Sour Doe Cafe and Farm Store: Stevensville is home to another locally sourced treasure, Sour Doe Cafe. The cafe features farm-to-table baked goods, soups, salads, sandwiches, and organic produce, sourced primarily from their US Certified Organic Farm just four miles from the cafe. Whether you need fresh local produce, delicious fresh food, or a soothing cup of tea brewed using the farm’s fresh herbs, Sour Doe Cafe is a welcome addition to the Bitterroot’s roster of organic food offerings. 

Buck N Dave’s Eggs: Bitterrooters love their big, country breakfasts and melt-in-your-mouth baked goods, and thanks to our local free-range egg farm, we can have both! Owners Buck and Dave are rodeo cowboys who love agriculture and decided to up-cycle the old Lewis Dairy Barn in Corvallis for their free-range chicken enterprise. The eggs are brown-shell, hormone, antibiotic, and chemical free. Surrounded by majestic scenery, the hens are happy, and it’s definitely a happiness you can taste!

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Homestead Organics Farm: What started as an organic food-growing farm in 1999 has morphed into a relational, community-focused experience. The Cultivating Connections Farm Classroom has educational youth programs, contributes thousand of servings of organic soups and salads to seniors through Meals on Wheels, hosts field trips for local schools and Family Farm Days, and provides free and by-donation food at Hamilton and Darby Farmers’ Markets. This farm exemplifies the Bitterroot spirit of friendly neighbors and a helpful community. Find them on Instagram to learn about upcoming fundraising events that support these efforts.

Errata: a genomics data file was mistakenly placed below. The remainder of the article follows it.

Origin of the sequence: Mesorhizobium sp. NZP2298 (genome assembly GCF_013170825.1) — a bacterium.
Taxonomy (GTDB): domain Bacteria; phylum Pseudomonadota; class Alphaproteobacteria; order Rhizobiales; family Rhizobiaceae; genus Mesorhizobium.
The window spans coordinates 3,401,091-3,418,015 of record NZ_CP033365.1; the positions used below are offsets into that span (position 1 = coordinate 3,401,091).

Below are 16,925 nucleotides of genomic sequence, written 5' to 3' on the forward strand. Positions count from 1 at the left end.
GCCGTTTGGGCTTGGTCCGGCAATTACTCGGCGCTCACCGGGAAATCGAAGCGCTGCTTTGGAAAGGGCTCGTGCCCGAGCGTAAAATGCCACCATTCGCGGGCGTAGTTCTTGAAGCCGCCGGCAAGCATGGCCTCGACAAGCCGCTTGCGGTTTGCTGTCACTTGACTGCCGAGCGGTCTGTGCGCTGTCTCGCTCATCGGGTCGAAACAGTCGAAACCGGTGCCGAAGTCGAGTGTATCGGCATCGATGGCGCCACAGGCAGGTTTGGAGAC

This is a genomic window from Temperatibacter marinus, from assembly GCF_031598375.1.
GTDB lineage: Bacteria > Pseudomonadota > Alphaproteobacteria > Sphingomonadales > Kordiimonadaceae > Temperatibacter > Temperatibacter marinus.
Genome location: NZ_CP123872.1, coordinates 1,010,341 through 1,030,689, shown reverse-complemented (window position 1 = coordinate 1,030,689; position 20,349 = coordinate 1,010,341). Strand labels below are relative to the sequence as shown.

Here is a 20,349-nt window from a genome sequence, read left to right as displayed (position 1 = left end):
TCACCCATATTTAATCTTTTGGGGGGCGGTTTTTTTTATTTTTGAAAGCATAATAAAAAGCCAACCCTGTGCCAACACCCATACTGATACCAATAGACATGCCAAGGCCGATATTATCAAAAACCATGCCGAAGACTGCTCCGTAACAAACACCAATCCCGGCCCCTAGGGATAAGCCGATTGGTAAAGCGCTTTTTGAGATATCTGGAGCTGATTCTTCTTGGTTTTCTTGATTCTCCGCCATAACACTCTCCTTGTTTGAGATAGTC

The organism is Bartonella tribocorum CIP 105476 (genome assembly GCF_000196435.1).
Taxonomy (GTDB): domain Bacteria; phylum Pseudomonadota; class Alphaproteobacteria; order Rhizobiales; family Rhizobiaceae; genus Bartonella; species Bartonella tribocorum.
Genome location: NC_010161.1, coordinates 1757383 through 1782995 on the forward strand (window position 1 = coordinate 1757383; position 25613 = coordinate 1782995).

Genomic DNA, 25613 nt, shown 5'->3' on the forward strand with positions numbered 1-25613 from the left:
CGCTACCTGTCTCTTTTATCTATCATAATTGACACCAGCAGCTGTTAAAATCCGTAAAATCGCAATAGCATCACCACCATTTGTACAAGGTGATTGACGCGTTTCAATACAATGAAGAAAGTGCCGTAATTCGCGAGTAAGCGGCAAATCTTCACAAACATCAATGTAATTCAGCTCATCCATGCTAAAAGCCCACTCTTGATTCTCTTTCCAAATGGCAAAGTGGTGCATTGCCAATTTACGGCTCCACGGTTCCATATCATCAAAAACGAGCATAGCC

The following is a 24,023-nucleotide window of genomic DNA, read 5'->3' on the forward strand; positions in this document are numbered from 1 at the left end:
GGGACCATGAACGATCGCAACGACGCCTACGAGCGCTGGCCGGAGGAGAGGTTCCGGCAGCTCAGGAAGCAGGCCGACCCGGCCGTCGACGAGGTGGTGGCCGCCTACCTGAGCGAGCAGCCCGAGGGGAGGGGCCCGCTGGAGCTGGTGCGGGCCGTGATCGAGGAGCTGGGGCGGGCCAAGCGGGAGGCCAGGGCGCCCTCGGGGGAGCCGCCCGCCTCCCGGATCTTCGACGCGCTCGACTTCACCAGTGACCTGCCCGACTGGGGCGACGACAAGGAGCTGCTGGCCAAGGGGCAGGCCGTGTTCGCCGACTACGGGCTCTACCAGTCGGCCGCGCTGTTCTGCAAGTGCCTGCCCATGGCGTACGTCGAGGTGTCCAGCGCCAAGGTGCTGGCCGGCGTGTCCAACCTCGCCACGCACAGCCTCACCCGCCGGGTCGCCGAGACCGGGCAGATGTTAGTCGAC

7B Farmstead: Katie Austin, owner of 7B Farmstead, is a purveyor of artisan cheeses, candles, and soaps. Katie has been farming for almost 20 years and taught classes on beginner farming at the University of Idaho. Today she morphs raw milk into cheddar, gouda, pepper-jack, mozzarella, and feta cheeses as well as butter. When asked how she does all that with a full-time job, Katie quips, “I don’t sleep much anymore.” Currently, 7B Farmsteads customers come from drive-by traffic at her Pleasantview Drive farm in Victor and Hamilton Farmers’ Market. Katie also sells registered cattle and sheep, and harvests garlic and raspberries. A silo/ farmstead store is in the works for Katie’s enterprise, as is a blueberry farm. 

Sometimes, it’s hard to imagine how life could get any better in the Bitterroot, but thanks to all these farmers (and many others), our quality of life and health are greatly improved! Glacier Sotheby’s International Realty sincerely thanks all of the hard-working farmers and ranchers whose tireless farm-to-table efforts improve the lives of Montanans in the Bitterroot, Missoula, and Flathead counties. 

* Images via each businesses’ Facebook page

Kat Hobza has lived in Montana since she was nine and was raised in the mountains west of Victor, Montana. There, she learned to hunt, fish, shoot competitively, chop and stack firewood, and drive on icy and muddy roads. Kat has over two decades of experience in professional writing, content, and digital marketing and is a marketing consultant for Glacier Sotheby’s International Realty. When she’s not working, she’s either hanging with her hilarious adult kids or soaking up the sun somewhere – a riverbank, a golf course, or her deck. You can contact Kat through her business website, Way Easy Marketing.